“My confidence is at an all-time high,” he says. “I don’t need no boost. I’ll be alright.”

Except, Edwards concedes, for the Boost cushioning in his shoes.

“That’s the only Boost I need,” he says.

Edwards and Adidas Basketball’s New Regime

Adidas Anthony Edwards Motion Blur

Adidas knows that it needs to do better in basketball. CEO Bjørn Gulden said as much on an earnings call in August, admitting that the brand wasn’t performing to the expectations of shareholders. In summarizing the future of Adidas’ basketball business, he mentioned Edwards as a young talent who can help correct things for the brand.

“We feel we are in a better shape in this business than we've been for a long time,” Gulden said.

Adidas basketball is in a new regime, according to Eric Wise, who took over as the global GM of basketball at Adidas in March 2021. Wise, who’s been with Adidas for almost eight years, helped sign Edwards to the brand in 2020. He sees the launch of the AE 1 as the demarcation point when the public will first experience the new chapter of Adidas basketball.

Adidas has fresh design talent in basketball and also a new office—the brand opened a space in Los Angeles in February that will serve as the main design hub for basketball in North America. The L.A. space will help Adidas focus even more on winning in North America, an effort that the brand believes relies partly on success in basketball. Wise is grateful for the resources that come with the pressure to revive the business.

“You don’t have a lot of opportunities to have full support and backing from your brand at the highest level,” Wise says, “and we have that with Bjørn and the rest of the organization.”

The tough question of how to better sell basketball shoes isn’t unique to Adidas; there’s long been a slump in interest in modern, techy performance basketball shoes.

“We know that,” says Wise. “It’s not easy, and we take that challenge on.”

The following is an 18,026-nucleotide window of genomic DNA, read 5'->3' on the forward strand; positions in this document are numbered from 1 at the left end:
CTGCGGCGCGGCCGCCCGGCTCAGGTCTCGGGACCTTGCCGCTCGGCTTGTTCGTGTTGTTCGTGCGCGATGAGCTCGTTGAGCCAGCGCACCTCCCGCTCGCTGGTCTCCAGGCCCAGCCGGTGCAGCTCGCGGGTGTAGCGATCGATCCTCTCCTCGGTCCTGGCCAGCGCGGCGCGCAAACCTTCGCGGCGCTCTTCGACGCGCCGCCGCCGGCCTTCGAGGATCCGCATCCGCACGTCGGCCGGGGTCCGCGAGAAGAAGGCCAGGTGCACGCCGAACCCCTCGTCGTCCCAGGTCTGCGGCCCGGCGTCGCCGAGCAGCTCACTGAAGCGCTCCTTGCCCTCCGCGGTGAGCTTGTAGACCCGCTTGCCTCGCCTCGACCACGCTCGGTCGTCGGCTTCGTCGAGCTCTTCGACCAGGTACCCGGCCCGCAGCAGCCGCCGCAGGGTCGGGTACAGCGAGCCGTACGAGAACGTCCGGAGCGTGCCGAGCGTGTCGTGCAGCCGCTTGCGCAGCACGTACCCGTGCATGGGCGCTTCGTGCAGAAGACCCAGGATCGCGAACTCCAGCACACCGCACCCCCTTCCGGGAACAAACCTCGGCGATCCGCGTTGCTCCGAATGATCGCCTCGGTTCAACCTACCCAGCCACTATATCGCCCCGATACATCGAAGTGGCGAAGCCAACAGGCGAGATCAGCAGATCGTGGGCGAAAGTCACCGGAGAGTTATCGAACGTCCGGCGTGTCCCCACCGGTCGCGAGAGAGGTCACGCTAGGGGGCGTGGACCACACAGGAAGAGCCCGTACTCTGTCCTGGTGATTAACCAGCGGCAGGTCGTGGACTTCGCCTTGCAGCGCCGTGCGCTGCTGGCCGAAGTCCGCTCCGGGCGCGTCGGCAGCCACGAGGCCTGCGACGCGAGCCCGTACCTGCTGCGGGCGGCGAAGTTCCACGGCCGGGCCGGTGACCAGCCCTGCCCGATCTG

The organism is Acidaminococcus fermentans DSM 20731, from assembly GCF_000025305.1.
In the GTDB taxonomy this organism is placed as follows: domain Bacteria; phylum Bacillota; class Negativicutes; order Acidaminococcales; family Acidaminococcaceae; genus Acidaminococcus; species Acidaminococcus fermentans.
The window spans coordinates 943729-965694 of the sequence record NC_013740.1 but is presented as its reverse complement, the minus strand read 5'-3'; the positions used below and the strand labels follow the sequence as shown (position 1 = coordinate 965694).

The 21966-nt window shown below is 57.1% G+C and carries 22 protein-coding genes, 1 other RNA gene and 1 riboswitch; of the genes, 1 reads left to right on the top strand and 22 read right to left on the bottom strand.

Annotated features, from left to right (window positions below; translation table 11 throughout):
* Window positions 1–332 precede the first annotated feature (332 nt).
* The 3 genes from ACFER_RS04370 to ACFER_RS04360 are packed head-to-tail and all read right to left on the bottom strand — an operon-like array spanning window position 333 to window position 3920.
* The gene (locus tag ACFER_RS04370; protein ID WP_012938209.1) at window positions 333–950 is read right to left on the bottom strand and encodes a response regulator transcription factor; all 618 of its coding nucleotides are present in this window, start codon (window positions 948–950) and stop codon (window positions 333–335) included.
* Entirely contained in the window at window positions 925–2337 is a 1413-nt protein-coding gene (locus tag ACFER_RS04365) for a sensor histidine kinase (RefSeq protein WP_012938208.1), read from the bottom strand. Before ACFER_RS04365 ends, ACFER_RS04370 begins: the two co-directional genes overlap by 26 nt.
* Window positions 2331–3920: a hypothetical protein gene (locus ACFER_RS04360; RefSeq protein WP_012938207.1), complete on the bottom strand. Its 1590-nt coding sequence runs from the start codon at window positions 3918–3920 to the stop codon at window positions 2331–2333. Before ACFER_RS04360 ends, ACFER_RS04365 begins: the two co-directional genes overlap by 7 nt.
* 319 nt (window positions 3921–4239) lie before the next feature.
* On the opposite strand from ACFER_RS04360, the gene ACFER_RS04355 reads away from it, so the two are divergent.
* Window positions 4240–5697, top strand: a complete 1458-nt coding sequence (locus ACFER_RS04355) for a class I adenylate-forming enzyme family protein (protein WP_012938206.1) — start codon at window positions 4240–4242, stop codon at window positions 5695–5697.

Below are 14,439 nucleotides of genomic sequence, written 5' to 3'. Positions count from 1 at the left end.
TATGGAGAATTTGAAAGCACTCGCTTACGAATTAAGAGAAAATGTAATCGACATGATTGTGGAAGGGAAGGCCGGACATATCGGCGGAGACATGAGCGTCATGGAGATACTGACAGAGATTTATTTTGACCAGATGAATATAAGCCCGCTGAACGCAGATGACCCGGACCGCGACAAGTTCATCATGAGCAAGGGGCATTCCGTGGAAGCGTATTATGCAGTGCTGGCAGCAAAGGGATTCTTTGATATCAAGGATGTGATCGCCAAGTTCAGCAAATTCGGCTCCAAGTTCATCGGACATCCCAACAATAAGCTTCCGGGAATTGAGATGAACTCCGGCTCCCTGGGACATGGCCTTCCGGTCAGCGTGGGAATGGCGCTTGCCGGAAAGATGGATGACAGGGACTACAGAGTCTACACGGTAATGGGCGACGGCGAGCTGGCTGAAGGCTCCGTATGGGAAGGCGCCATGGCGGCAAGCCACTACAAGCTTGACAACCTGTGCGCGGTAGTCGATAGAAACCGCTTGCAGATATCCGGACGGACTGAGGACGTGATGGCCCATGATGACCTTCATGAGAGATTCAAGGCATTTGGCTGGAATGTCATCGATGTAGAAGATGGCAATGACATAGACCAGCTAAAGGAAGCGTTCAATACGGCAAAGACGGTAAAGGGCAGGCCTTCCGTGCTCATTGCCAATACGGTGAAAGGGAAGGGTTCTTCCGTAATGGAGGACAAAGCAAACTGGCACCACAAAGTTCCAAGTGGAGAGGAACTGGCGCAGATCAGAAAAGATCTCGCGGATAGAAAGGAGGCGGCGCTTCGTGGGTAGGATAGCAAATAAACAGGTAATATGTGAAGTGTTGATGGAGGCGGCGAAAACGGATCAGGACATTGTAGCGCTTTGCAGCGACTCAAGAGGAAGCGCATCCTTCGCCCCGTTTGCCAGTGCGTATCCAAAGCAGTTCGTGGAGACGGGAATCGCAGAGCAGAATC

They’re taking the challenge on from the top down in a way that’s felt refreshingly spicy in recent weeks. Regardless of whether you feel inclined to pick a side in the sneaker wars, moments like Gulden’s shots at the 2023 FN Achievement Awards or that Nice Kicks video that led to a brief X beef between Adidas and Nike endorser Kevin Durant make for good entertainment for the footwear obsessed.

The Nathan VanHook Era

Adidas AE 1 Heel Shot

One of the most high-profile hires in Adidas’ new regime is Nathan VanHook, who became the German brand’s vice president of basketball design in April 2023. VanHook most recently worked at Moncler as its head of footwear, but is better known for the decade-plus he spent at Nike before that. He bounced between categories in his time at the Swoosh, making shoes for soccer, sportswear, training, and the outdoors. And (as must be mentioned whenever his name is) VanHook designed Kanye West’s second signature shoe, the genre-busting Nike Air Yeezy 2.

For him, overseeing the design of basketball shoes is a new challenge. VanHook’s portfolio does not include any performance basketball footwear, although he says he’s worked on basketball product that he’s not at liberty to discuss.

“Nothing I’ve done in my résumé has come from basketball, but I’ve consulted on a bunch of projects behind the scenes in the past,” he says. “So I have a good understanding of the game, but also what’s needed in the product.”